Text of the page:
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Commentary by Doug Dyer: Some things just dont change

If I’ve learned anything in my years of covering sports around Williamson County, it is that some things are rock solid facts, especially when it comes to football.

Just like death and taxes, you can always count on:
 
-Brentwood Academy will be talented on the football field; they have Carlton Flatt’s legacy and 10 state championships to thank for that.
 
-The Franklin Cowboys, Brentwood Blaze, Nolensville Panthers and all the other youth football organizations will have the next generation of high school talent ready to take the next step in their development.
 
-WAKM-AM 950 will broadcast a high school Game of the Week. Whether it’s Terry Merrell or Joe Williams (yes, THAT Joe Williams), local radio supports high school football.
 
-And when it comes to high school rivalries, Franklin will always beat Cent… wait, Centennial’s 42-10 win last season was its first in the series. OK, strike that one.
 
-Brentwood will beat Cent… wait, there we go again. After 16 years of losing to the Bruins, the Cougars ended another jinx two weeks ago with their 31-20 victory.
 
Well, maybe some facts were written in pencil. 
 
The point is, this could be the dawning of a whole new era for Williamson County football. Centennial, under third-year coach Brian Rector, has injected life into its two oldest rivalries when many thought a “rivalry” was nonexistent.
 
I saw the Cougars come close to beating both teams multiple times, but the jinx always would get them in the end. It’s good to know the attitude has changed.
 
Besides, how spicy can a rivalry be when one team dominates it?
 
Some other thoughts on the football season after four weeks:
 
“Bennett Ball” revisited: I saw a familiar face enter the field and join the Page Patriots when I watched their win over Summit two weeks ago – former head coach Jackie Bennett, now serving as the defensive coordinator under current head coach Charles Rathbone.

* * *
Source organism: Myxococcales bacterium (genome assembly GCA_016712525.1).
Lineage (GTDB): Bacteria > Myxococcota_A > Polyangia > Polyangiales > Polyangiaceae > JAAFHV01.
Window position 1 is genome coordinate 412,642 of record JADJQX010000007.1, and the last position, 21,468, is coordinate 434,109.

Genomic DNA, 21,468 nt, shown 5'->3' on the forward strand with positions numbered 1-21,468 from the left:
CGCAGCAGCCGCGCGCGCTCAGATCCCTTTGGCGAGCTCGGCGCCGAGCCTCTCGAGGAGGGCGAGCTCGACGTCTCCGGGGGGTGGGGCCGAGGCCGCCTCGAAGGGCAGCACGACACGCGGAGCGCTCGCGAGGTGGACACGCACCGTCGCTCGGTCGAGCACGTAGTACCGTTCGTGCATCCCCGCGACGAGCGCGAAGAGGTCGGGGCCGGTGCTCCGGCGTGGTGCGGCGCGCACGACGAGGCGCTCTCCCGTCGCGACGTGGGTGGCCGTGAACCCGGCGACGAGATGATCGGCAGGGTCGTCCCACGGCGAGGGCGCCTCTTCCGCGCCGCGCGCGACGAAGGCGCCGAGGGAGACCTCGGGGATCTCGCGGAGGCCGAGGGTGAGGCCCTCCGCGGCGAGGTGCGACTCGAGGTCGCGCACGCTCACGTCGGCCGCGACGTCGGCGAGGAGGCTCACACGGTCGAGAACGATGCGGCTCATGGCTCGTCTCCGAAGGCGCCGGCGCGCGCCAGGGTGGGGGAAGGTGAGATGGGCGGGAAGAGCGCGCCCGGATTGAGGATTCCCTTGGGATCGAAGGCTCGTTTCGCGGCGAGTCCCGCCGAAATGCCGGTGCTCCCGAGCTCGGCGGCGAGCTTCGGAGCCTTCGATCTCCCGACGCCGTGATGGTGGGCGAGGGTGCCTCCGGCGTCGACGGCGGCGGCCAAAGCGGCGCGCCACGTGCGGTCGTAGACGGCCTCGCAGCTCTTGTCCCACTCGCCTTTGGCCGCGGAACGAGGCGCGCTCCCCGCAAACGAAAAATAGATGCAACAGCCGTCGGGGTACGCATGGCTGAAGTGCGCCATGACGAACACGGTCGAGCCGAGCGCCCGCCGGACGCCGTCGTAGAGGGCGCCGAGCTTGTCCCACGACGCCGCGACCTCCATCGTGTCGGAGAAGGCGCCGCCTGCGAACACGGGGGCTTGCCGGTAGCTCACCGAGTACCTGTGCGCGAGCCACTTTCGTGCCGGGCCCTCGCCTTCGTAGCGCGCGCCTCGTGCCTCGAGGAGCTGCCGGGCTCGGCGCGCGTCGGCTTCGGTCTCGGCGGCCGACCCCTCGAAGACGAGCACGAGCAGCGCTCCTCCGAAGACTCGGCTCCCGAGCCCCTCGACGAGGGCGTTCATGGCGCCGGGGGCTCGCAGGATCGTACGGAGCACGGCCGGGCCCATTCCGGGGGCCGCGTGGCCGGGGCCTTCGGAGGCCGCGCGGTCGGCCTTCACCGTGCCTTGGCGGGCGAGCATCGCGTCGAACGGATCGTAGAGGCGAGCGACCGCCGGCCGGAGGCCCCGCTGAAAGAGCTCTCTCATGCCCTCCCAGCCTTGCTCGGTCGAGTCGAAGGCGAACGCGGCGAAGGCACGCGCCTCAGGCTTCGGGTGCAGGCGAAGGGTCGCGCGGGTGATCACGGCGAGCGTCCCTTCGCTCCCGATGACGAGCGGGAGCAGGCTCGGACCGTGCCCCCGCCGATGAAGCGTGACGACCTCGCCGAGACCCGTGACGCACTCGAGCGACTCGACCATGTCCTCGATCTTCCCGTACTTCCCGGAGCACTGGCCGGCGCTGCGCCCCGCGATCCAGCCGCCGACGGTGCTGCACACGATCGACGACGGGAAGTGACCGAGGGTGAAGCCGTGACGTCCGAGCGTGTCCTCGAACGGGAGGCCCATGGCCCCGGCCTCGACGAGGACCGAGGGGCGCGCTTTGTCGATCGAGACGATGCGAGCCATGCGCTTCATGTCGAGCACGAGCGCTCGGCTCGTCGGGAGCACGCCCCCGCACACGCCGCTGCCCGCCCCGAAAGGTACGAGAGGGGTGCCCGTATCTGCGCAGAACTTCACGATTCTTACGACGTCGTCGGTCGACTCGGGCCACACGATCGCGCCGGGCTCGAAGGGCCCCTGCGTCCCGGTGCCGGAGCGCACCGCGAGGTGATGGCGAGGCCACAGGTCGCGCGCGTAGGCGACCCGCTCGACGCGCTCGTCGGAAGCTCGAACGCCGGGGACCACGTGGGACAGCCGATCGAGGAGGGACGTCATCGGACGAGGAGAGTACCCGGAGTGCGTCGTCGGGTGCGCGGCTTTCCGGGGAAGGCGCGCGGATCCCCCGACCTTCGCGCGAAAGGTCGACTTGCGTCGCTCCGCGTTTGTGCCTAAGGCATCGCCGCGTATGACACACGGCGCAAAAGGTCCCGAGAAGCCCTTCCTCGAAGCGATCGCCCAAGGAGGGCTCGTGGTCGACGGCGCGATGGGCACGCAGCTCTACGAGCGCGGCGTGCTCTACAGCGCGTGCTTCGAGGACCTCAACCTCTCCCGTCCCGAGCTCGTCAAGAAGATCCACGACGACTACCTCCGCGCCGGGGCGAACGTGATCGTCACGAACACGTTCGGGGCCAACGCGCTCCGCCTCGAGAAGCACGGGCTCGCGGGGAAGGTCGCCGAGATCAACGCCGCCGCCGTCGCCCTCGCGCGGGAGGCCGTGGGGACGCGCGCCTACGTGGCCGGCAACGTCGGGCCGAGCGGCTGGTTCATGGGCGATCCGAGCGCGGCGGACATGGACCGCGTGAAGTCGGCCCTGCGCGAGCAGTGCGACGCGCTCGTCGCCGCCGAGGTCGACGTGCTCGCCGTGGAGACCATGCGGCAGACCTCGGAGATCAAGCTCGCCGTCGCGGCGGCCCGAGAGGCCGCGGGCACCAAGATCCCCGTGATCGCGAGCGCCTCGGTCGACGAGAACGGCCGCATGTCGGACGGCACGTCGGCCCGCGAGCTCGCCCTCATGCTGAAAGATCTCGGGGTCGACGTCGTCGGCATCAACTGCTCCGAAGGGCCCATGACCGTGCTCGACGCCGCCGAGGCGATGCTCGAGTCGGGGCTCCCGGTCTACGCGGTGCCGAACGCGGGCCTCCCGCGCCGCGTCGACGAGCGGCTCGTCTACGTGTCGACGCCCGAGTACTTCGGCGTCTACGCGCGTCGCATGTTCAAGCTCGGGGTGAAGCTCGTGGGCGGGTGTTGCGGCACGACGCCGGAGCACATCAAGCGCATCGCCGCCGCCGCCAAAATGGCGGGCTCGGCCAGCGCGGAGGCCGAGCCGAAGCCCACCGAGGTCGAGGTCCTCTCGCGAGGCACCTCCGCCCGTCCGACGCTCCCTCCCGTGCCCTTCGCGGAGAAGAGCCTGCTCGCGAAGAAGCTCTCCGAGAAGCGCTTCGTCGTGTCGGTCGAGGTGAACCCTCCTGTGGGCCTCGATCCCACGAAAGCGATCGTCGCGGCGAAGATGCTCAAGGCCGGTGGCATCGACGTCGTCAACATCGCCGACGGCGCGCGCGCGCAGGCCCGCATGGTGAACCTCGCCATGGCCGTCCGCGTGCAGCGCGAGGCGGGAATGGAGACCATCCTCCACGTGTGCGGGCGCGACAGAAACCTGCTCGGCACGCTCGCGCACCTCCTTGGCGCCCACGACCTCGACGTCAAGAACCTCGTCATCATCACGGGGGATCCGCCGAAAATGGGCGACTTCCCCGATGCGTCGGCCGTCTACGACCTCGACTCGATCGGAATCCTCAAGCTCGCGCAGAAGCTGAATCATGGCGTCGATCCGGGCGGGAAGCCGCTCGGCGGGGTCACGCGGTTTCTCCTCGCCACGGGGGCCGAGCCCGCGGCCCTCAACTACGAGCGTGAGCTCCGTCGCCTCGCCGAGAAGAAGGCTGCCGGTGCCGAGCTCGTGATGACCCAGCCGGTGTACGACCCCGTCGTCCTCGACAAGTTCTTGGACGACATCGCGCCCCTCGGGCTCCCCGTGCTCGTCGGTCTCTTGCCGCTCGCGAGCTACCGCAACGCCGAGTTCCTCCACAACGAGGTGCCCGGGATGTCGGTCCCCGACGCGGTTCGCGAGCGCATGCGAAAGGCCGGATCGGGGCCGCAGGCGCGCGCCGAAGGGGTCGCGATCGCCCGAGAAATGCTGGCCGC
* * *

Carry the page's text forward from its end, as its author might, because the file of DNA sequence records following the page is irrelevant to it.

Bennett, who resigned as coach in 2003, was in command of the Patriot program during its most successful run – a 40-11 record from 1997-2000 that saw Page reach the Class 3A semifinals twice and make the playoffs every year.
 
It’s no surprise Bennett is helping with the defense, because one of the trademarks of those Patriot teams, in addition to a talented running game out of the smokestack I-formation, was their punishing defense.
 
Bruins’ starting slow: A 1-3 start to the season was not how new coach Mike Woodward wanted to begin his Brentwood regime. With one of the county’s most prestigious programs over the last decade and a half, Brentwood still has a lot of questions to answer as we approach the midway point of 2013.
 
The Bruins have a streak of 16 consecutive years of finishing at least .500 or better, and they have made the playoffs in each of those seasons, going back to Jack Daniels’ first year in 1997.
 
But this is not totally unfamiliar territory; Brentwood started 0-3 and lost four of its first five in 2007 before winning four of its last five to make the playoffs.
 
There’s still a long way to go.
 
Kudos to Palmer: He’s seven years removed as the head coach at Page, but Alvin Palmer is a name many still remember vividly.
 
Palmer is back in Lincoln County, where he helped coach the Lincoln County Falcons to two state titles as an assistant (1982, 1990), but this time he is the head coach at the newly reopened Fayetteville High.
 
The Tigers are competing in their first season of varsity football, and Palmer already has the program off to a fantastic start having scored two wins to start the season – a 41-6 victory over Richland and a 42-0 win at Community.
 
Most first-year programs struggle to dent the scoreboard against veteran teams, but Palmer has the Tigers laying a solid foundation for the future.
 
Palmer and the Tigers will visit Williamson County later this year when they face off against Page in Rudderville Oct. 10.
 

Posted on: 9/19/2013

 
 

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